Between 4/2007 and 12/2008, 45 patients were enrolled, but one patient never received any protocol therapy and one patient was ineligible: male/female, 17/26; white/black/unknown, 40/2/1; median age, 64 (range, 35-84) years; and PS 0/1, 12/31. No objective response was recorded among the 43 eligible and treated patients. Among the initial 27 patients, only 13 instances of PFS ≥ 6 weeks were observed. With a median follow up time of 7.1 months, median estimated overall survival and PFS times for the 43 eligible and treated patients were 17.0 and 5.9 weeks, respectively. Common reasons for removal of patients from protocol treatment were progressive disease (65%) and adverse events (26%). Toxicity was generally mild to moderate: grade 3 events of >5% frequency included fatigue, and pleural and pericardial effusions; and no grade 4 or 5 events were encountered.
Dasatinib did not reach our specified efficacy criteria in this clinical setting, and the study was terminated.
Phase II; Dasatinib; Small cell lung cancer
African Americans have higher incidence and poorer response to lung cancer treatment compared with Caucasians. However, the underlying molecular mechanisms for the significant ethnic difference are not known. The present study examines the ethnic differences in the type and frequency of MET proto-oncogene (MET) mutation in lung cancer and correlated them with other frequently mutated genes such as epidermal growth factor receptor (EGFR), KRAS2, and TP53.
Using tumor tissue genomic DNA from 141 Asian, 76 Caucasian, and 66 African American lung cancer patients, exons coding for MET and EGFR were PCR amplified, and mutations were detected by sequencing. Mutation carriers were further screened for KRAS2 and TP53 mutations. Functional implications of important MET mutations were explored by molecular modeling and hepatocyte growth factor binding studies.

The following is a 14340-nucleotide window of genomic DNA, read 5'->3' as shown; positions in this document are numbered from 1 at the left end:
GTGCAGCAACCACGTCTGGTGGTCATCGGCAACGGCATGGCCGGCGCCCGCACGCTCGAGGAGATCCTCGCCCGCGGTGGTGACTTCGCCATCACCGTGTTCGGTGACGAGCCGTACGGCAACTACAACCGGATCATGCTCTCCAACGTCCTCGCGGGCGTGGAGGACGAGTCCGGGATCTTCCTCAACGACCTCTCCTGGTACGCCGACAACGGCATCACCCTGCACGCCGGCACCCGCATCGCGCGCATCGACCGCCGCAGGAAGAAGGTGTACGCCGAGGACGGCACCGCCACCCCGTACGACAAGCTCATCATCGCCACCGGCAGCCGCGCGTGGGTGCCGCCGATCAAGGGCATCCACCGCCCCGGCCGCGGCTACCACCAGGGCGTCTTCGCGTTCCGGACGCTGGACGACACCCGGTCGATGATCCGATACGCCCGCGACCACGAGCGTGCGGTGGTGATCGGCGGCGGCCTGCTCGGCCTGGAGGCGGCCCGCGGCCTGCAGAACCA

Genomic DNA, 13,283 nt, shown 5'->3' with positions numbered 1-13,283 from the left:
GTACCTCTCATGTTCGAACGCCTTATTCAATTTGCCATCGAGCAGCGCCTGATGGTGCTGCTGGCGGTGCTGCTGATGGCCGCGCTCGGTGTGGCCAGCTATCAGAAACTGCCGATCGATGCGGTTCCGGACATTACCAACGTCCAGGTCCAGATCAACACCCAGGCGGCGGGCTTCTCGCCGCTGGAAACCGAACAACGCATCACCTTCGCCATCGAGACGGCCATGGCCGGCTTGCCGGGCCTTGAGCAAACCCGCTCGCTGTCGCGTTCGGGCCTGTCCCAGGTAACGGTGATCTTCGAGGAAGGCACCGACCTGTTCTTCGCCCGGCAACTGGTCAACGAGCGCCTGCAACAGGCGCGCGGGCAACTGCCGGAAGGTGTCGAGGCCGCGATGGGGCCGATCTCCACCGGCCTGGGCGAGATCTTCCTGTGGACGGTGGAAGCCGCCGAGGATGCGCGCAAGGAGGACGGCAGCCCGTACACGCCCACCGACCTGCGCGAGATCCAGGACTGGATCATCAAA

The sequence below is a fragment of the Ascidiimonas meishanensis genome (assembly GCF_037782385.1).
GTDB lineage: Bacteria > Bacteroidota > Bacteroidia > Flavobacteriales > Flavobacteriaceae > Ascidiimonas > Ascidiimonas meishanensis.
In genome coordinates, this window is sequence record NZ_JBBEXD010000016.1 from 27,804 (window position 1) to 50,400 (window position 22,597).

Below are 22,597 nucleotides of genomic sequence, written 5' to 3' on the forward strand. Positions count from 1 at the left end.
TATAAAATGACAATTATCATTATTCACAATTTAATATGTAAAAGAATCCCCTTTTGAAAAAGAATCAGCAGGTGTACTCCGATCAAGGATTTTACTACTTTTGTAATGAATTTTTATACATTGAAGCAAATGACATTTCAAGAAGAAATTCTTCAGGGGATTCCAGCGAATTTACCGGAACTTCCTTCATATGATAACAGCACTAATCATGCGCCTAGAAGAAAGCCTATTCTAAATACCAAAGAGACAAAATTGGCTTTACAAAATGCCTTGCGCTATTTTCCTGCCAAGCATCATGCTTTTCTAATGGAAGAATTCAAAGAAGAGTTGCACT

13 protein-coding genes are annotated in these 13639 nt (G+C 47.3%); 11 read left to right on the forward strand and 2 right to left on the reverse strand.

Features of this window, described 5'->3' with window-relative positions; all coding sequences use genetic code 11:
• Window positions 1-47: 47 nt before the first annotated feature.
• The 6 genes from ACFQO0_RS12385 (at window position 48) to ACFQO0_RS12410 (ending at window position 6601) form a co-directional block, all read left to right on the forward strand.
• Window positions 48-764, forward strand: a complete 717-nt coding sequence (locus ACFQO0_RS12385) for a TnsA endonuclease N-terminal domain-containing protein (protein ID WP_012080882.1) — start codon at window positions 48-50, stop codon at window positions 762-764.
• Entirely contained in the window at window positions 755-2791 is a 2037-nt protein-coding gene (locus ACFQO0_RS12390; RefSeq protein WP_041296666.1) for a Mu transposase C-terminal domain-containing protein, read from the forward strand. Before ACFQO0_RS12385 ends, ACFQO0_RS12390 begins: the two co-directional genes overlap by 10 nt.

Unlike the frequently encountered somatic mutations in EGFR, MET mutations in lung tumors were germline. MET-N375S, the most frequent mutation of MET, occurred in 13% of East Asians compared with none in African Americans. The frequency of MET mutations was highest among male smokers and squamous cell carcinoma. The MET-N375S mutation seems to confer resistance to MET inhibition based on hepatocyte growth factor ligand binding, molecular modeling, and apoptotic susceptibility to MET inhibitor studies.
MET in lung cancer tissues contained nonsynonymous mutations in the semaphorin and juxtamembrane domains but not in the tyrosine kinase domain. All the MET mutations were germline. East Asians, African-Americans, and Caucasians had different MET genotypes and haplotypes. MET mutations in the semaphorin domain affected ligand binding.
Smoking is associated with both acute myeloid leukemia (AML) and lung cancer. We therefore searched our database for concomitant presentation of AML and lung cancer. Among 775 AML cases and 5225 lung cancer cases presenting to Roswell Park Cancer Institute between the years January 1992 and May 2008 we found 12 (1.5% of AML cases; 0.23% of lung cancer cases) cases (seven metachronous and five synchronous) with AML and lung cancer. All but one patient were smokers. There were no unique characteristic of either AML or lung cancer in these patients. Nine patients succumbed to AML, one died from an unrelated cause while undergoing treatment for AML, one died of lung cancer and one patient is alive after allogeneic transplantation for AML. In summary, this study supports the need for effective smoking cessation programs.